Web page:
I think that the script writers were "apprenticed" to the network for money, rather than accuracy, especially since this was a fairly recent production! Lowe was never really a major player in movie productions, though, was he? Lightoller and Bride(ANTR), Murdoch and Andrews (Titanic 97), and Ismay (most of them) pretty much took "center court". (Wimbledon aside). I don't have a symbol for "pounds" on my new-fangled Compaq Presario American-style computer, but I can imagine the sacrifice that 60 pounds in the early 1900's must have encompassed! Where did these families come up with the money? It sounds like it may have been an expectation/inherited thing for older sons, and was provided for in advance. The price of a one-way third-class ticket on the Titanic was around 3 pounds - I think. My Parkman ancestors were very far from the sea, but had some considerable money (long since lost) and influence (equally lost), which enabled them to sail with John Winthrop...so I've hard. Thanks once again, Inger, and "Skol" and "Oofta" to you!
 
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Bob Godfrey

Member
Hi, Mary. You needed about £7-£8 ($35-$40 )for a 3rd Class ticket on Titanic - about twice the monthly earnings of a White Star steward, for instance. Bearing in mind that there wasn't much to spare from the wage packets in a working class household in 1912, that meant a long time saving.
 
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Mary S. Lynn

Guest
Thanks, Bob. I don't know where I read or heard that the price was 3 pounds, but 7-8 pounds per person seems to make more sense, and could explain why whole farms and land-holdings were sold to procure one-way tickets for families! Question: Did WSL (or Cunard) stewards/employees get any kind of "discount" for family members? (I doubt that the Frequent Flyer concept was thought of in those days, but just thought I'd ask). Thanks.
 
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Bob Godfrey

Member
Probably the Directors were entitled to discounts or free travel (certainly Bruce Ismay had a complimentary ticket) and I seem to recall that there were a few other passengers in First and/or Second Class who pulled strings to negotiate good deals on ticket prices, but I'm not aware of any discount scheme for grass roots employees. Most companies in 1912 would have felt neither need nor obligation to do their employees any favours beyond paying them a living wage. It was always possible, of course, for a crew member to get free passage by jumping ship in New York!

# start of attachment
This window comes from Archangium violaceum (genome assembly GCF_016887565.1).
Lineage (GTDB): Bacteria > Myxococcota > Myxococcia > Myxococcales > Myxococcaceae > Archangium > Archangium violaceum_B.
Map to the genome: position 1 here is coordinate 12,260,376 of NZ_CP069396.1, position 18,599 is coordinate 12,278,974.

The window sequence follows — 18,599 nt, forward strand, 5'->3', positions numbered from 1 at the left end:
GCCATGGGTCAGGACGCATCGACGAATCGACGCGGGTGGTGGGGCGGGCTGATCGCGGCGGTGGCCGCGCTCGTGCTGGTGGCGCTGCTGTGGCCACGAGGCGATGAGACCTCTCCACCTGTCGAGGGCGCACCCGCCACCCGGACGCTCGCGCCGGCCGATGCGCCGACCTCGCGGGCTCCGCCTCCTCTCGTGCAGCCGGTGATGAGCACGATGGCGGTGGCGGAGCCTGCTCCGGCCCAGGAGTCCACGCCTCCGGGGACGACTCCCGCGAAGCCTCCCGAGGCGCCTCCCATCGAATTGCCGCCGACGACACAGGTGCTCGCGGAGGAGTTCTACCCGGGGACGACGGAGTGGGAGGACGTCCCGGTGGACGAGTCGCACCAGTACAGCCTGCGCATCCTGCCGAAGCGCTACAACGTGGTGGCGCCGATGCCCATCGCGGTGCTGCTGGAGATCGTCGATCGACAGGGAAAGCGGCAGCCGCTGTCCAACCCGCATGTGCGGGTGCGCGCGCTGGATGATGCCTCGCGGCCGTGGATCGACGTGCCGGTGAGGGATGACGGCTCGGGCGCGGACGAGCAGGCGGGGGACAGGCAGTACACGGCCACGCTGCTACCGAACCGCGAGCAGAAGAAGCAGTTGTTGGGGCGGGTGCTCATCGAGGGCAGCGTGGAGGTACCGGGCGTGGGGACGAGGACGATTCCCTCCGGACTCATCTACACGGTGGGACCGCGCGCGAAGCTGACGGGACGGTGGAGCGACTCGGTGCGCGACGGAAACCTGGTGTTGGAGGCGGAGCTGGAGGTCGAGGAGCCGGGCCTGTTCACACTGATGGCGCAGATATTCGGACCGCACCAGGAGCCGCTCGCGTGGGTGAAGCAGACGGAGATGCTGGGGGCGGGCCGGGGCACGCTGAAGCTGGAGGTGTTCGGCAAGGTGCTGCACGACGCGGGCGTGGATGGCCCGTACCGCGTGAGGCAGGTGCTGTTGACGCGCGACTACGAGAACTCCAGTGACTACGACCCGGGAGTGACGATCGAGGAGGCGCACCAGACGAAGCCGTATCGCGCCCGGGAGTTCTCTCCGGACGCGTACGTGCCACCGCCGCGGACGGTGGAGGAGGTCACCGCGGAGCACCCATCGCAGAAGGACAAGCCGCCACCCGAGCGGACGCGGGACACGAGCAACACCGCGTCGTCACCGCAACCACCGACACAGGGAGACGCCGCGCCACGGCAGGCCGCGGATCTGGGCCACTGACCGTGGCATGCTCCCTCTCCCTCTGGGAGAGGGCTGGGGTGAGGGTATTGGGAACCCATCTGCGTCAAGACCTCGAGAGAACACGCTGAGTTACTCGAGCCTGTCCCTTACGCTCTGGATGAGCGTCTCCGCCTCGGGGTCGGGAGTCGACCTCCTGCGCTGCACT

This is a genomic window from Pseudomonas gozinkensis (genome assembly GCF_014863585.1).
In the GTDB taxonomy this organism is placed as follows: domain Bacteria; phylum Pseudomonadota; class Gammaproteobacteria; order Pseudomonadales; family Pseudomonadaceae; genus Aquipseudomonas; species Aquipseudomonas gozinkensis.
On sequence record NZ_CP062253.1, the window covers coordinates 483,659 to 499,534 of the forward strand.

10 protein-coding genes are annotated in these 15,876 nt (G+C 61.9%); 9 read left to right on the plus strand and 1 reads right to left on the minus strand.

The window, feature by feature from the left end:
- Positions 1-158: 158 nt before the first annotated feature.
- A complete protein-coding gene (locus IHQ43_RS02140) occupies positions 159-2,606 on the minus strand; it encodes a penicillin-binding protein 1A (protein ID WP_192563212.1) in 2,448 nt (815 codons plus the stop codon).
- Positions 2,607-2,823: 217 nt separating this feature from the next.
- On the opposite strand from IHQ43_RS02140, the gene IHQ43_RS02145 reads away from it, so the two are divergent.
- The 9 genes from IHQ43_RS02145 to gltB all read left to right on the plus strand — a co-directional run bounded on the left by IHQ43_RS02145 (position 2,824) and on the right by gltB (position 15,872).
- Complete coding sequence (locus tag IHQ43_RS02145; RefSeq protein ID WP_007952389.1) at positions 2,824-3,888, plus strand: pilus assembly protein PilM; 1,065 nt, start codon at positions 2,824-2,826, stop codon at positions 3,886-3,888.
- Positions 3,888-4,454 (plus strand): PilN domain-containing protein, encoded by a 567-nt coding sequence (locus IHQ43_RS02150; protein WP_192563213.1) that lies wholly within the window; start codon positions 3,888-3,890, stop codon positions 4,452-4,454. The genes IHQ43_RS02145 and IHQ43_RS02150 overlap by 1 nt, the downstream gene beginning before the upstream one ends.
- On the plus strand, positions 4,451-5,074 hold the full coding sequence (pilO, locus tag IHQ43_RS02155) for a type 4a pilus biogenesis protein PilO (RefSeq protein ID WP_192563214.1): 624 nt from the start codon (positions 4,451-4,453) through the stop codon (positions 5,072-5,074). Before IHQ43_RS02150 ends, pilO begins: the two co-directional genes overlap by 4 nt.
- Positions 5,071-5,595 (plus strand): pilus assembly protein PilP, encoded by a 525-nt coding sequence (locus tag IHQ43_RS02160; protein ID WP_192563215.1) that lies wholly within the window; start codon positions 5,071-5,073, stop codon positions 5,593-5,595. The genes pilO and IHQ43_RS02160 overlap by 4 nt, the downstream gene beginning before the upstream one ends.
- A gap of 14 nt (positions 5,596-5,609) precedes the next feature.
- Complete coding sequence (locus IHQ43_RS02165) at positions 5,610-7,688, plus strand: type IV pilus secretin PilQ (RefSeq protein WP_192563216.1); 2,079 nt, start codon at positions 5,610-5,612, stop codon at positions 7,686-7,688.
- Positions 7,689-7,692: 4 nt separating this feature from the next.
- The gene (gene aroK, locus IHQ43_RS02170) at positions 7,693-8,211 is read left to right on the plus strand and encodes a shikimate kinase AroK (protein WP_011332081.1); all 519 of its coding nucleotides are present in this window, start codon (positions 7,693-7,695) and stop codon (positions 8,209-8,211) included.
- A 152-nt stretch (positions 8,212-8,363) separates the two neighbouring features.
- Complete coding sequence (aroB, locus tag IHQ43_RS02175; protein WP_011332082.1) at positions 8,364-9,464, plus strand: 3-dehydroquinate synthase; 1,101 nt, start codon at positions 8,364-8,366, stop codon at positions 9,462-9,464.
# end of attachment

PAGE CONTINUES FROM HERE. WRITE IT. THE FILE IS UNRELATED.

Inger Sheil

Inger Sheil

Member
And 'Skol' back to you! That was one magic toast that still comes up in family recollections of our visits to the Swedish relatives over the years.

You're correct - Lowe has never really had a major part on screen, save for the miniseries role (and given how that was written, I think he could have done without it - although he does get to deliver those gloriously fatuous 'words of wisdom' to Catherine Zita Jones at the end!). He has a decent cameo in ANTR, but too much Lowe would have detracted from the central figure of Lightoller. The rewriting of his words to Ismay on the boat deck, which were then given to Lightoller to deliver, were quite amusing. He pretty much blends into the background in SOS Titanic, although is identifiable, at least briefly. His son, Harold WG Lowe, was rather pleased that he was at least given something of a role in the Cameron movie.

A career at sea did tend to either be something of a family heritage matter (e.g. in Boxhall and Murdoch's cases it was a family profession for generations) or a means of finding a career for the sons of the professional classes. Moody, for example, was a third son...these have often been sent into, say, the military, and in his case his family needed to find a career for him so it was off into the merchant service. His own wishes in the matter were not particularly high on the list of priorites.
 
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Noel F. Jones

Member
What's a "hawse hole"? A fo'c'sle hand attaining officer rank only ever "came up through the hawse PIPE".

And, as a matter of amused interest can anyone cite an instance of anyone actually signing articles as a "Cabin Boy" rated as such? I strongly suspect that this supposed 'rating' lies only in florid fiction and pantomime.

Noel
 
Inger Sheil

Inger Sheil

Member
Sorry Noel - I have heard the phrase 'come up through the hawse hole' and 'hawse hole officer' utilised by friends in the merchant service. It also has support from other sources - these are a couple I came across in just a few moments of Googling:

Brewer's dictionary of phrase and fable:
quote:

Hawse-hole He has crept through the hawse-hole, or He has come in at the hawse-hole. That is, he entered the service in the lowest grade; he rose from the ranks. A naval phrase. The hawse-hole of a ship is that through which the cable of the anchor runs
From Webster's dictionary:
quote:

– To come in at the hawse holes, to enter the naval service at the lowest grade. [Cant]
And here's a lovely usage from Herman Melville himself:
quote:

Eyeing Don Benito's small, yellow hands, he easily inferred that the young captain had not got into command at the hawse-hole but the cabin-window, and if so, why wonder at incompetence, in youth, sickness, and aristocracy united? Such was his democratic conclusion.
Generally I use the phrase 'hawse pipe' as that is what Lowe himself used, but of late I've heard 'hawse hole' so often it has slipped into my lexicon!

As for the phrase 'cabin boy' - I've never seen it appear in articles for the period I work with (circa 1880 - 1940). The term in both articles and most literature written by commentators of the era is 'ship's boy'.​